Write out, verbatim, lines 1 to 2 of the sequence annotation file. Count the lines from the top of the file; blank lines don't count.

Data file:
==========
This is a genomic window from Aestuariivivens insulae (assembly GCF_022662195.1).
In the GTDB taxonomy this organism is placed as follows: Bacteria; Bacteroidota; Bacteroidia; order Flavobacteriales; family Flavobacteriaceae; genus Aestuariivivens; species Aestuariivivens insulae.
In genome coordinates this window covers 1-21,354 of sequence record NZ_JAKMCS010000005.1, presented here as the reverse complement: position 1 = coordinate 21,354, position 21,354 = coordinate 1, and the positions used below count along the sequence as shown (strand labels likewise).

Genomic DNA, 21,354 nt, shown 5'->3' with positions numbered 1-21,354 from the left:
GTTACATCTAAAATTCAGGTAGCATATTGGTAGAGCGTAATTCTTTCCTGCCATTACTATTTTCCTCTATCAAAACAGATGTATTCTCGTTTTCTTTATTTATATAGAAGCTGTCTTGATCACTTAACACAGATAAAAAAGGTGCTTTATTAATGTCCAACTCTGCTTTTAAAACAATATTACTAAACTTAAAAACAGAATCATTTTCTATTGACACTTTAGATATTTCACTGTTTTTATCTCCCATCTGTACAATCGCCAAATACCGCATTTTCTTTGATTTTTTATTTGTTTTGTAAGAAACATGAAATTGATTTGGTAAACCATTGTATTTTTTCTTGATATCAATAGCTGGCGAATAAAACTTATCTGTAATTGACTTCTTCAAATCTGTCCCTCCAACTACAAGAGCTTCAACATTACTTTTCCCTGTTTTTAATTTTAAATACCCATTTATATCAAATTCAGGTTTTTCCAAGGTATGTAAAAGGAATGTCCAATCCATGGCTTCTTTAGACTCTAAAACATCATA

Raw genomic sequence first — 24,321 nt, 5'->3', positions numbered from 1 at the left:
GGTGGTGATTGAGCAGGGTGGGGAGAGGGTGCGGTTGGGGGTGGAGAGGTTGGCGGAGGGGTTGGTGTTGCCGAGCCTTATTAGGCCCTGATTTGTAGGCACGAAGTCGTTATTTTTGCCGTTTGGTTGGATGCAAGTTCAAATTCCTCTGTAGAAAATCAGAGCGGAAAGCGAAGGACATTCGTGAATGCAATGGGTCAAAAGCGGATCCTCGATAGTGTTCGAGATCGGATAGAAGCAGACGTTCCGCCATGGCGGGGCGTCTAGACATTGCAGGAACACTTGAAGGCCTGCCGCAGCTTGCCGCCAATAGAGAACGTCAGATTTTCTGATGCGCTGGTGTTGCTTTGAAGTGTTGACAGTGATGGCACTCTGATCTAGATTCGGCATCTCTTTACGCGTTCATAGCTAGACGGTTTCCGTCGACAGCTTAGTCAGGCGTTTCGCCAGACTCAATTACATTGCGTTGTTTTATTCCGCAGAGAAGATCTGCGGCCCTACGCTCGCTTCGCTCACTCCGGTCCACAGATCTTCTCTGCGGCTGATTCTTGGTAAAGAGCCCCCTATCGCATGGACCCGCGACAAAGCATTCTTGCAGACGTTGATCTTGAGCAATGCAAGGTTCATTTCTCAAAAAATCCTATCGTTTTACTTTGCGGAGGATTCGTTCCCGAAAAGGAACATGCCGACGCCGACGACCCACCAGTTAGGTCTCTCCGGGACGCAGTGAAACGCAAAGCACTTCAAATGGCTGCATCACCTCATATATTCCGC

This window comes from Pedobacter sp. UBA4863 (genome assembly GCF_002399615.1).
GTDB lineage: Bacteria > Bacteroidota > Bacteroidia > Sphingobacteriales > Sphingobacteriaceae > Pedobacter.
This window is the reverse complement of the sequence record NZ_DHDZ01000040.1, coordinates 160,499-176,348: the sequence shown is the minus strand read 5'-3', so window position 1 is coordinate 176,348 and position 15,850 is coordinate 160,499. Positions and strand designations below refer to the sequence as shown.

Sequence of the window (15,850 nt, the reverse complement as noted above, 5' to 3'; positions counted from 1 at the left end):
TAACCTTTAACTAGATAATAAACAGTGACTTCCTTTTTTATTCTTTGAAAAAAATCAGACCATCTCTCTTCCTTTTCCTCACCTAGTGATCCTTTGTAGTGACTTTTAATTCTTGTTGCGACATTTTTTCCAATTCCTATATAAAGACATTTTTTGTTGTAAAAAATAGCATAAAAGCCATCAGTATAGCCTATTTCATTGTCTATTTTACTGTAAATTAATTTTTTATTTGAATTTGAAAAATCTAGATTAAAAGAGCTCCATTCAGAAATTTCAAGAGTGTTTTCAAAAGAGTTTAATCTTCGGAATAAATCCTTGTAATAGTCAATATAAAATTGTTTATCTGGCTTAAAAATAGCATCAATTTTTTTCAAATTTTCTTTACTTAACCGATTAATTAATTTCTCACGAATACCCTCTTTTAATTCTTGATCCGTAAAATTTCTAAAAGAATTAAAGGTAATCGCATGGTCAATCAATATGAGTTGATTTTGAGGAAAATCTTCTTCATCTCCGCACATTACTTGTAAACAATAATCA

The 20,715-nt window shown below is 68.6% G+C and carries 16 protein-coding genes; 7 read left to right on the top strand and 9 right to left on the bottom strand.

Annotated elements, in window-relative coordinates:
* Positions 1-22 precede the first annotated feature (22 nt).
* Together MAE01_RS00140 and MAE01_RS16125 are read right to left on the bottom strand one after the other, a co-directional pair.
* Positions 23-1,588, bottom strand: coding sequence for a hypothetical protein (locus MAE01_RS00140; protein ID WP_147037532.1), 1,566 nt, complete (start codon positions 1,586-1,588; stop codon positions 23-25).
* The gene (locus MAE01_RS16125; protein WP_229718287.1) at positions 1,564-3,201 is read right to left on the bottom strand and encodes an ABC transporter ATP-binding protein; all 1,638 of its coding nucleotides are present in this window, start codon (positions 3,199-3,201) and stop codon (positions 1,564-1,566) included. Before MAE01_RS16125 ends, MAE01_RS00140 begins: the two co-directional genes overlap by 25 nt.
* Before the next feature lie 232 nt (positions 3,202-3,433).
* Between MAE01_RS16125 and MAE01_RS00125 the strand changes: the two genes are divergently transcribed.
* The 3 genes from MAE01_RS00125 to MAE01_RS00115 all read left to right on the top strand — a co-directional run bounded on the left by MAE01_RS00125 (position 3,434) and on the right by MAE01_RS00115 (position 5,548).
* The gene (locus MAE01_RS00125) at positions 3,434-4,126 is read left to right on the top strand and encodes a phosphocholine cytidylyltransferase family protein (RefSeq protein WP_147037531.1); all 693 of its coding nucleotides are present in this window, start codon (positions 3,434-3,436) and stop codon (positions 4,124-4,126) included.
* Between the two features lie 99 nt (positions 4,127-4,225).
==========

This is a genomic window from Aestuariivivens insulae (assembly GCF_022662195.1).
In the GTDB taxonomy this organism is placed as follows: Bacteria; Bacteroidota; Bacteroidia; order Flavobacteriales; family Flavobacteriaceae; genus Aestuariivivens; species Aestuariivivens insulae.